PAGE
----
ID:	225746

      Relative to chevron material and size you have obviously consulted the CS Uniform Regulations to be looking for worsted tape. The CS uniform regulations were copied almost verbatim from the US Army regulations at the beginning of the war and, except for some changes relating to specific differences in the Regular Army CS uniforms, didn't get updated in the five years of the conflict. The passage about enlisted rank insignia is essentially word for word from the US version. The only original example (NPS Gettysburg Park jacket) I have studied is similar to the description in the Regulation but is made from different materials and distinctively different visually from what is usually seen in US examples. Below are some pictures of that jacket with closeups of the chevrons.

      Click image for larger version

Name:	Gettysburg Park Jacket 1.jpg
Views:	1
Size:	146.8 KB
ID:	225747
      Click image for larger version

Name:	Gettysburg Park Jacket 2.jpg
Views:	1
Size:	140.9 KB
ID:	225748
      Click image for larger version

Name:	Gettysburg Park Jacket 3.jpg
Views:	1
Size:	64.9 KB
ID:	225749
      Click image for larger version

Name:	Gettysburg Park Jacket 4.jpg
Views:	1
Size:	78.0 KB
ID:	225750

      Based upon this example, your chevrons are made of cotton twill tape, these are made of sky blue wool very similar to Union trouser material. The width of yours are 5/8", these are closer to 3/8' max. The way yours terminate is the same as these except these (as most other CS examples I've seen) extend nearly to the sleeve seams on either side. I certainly would not try to substitute "worsted" wool tape as what is available from most vendors duplicates what the Federal government was using and probably wasn't available in the South. Finally, I believe that most of the CS examples were applied directly to the sleeve either by the soldier himself, a "Company tailor" in his unit (if there was one, or one of the seamstresses that did work for soldiers when they were camped in a given area. On the "Company tailor," I have never in my research seen mention of one in the Rebel Army. That's not to say they didn't exist just I haven't in my studies ever seen a reference to one.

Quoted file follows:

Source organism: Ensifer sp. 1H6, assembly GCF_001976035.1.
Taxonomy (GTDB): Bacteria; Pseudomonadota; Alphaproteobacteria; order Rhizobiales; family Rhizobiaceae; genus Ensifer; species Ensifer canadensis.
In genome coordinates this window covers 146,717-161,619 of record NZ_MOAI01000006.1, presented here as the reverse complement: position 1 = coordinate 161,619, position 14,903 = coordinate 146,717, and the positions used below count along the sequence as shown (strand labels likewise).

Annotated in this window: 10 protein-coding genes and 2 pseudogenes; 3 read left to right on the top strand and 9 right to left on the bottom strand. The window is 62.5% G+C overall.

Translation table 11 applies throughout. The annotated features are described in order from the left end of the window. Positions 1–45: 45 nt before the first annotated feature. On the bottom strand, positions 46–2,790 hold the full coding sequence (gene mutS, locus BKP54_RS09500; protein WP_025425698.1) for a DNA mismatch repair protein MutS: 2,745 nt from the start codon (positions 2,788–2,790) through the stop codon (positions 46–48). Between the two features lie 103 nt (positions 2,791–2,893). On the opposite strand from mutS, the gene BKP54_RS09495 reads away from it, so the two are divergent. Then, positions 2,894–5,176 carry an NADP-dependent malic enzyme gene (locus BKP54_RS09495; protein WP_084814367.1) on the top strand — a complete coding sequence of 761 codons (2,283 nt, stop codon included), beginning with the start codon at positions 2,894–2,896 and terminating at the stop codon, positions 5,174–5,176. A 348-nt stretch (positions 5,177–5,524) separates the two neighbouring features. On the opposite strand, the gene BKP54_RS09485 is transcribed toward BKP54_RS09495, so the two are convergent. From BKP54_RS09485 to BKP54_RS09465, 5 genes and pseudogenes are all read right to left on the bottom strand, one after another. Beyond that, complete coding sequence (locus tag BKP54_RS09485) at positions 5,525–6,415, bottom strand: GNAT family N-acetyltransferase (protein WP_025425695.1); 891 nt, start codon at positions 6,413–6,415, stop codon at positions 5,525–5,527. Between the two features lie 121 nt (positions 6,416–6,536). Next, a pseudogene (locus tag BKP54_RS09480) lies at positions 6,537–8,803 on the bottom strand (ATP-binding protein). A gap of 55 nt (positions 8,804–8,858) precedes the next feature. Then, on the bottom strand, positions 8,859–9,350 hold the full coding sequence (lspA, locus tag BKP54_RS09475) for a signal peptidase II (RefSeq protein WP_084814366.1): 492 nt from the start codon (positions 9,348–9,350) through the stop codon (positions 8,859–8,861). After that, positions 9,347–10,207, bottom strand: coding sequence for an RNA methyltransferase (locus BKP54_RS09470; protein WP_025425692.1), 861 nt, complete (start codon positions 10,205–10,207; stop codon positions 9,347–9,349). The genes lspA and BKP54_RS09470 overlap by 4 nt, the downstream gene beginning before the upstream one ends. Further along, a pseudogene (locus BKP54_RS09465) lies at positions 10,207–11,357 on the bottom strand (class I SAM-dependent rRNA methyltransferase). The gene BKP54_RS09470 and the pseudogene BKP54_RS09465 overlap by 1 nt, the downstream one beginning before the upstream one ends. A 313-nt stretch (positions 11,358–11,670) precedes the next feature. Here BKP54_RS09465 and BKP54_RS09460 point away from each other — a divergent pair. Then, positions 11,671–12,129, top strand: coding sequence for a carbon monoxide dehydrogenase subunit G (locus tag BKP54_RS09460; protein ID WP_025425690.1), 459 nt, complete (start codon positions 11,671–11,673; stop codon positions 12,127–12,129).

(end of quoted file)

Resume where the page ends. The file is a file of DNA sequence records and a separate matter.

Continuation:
Finally, I will attach some period pictures of CS NCO's with chevrons although these are me wearing RD type jackets which may not what you are representing. These may also provide you wit a better idea of the chevrons worn by Confederate NCO's

      Click image for larger version

Name:	3rd SC Inf..jpg
Views:	1
Size:	130.5 KB
ID:	225751
      Click image for larger version

Name:	confed-4.jpg
Views:	1
Size:	32.7 KB
ID:	225752
      Click image for larger version

Name:	confed-5.jpg
Views:	2
Size:	38.4 KB
ID:	225753
      Click image for larger version

Name:	confed-11.jpg
Views:	2
Size:	23.2 KB
ID:	225754

      By the way I will be at N-SSA Nationals in May on Friday and Saturday. Stop by if you want to discuss further. I'm with Hardaway's Battery.

      Dick Milstead
      Hardaway's
      Liberty Rifles
      Company of Military Historian
      Miller Award Recipient Badge # 31
      Richard Milstead

      Comment


      • #4
        Re: Please critique my sergeant chevrons

        Hi Dick,

        Thanks for the information.

        I have re-done the Chevrons. I'm much happier with this result:




        Full-resolution here: https://imgur.com/a/yuqEnug

        Steve
        Steve Sheldon

        Comment


        • #5
          Re: Please critique my sergeant chevrons

          OK, I have finished the stripes. I supposed they could have been positioned a bit more to the rear, but I'm happy with how they turned out.

          Problem now is I'm down about 35 pounds since last August and now my coat is too big! :) I guess I can say the supply lines are getting a little tight delivering the hardtack. :)






          Steve
          Steve Sheldon

          Comment

          Working...
          X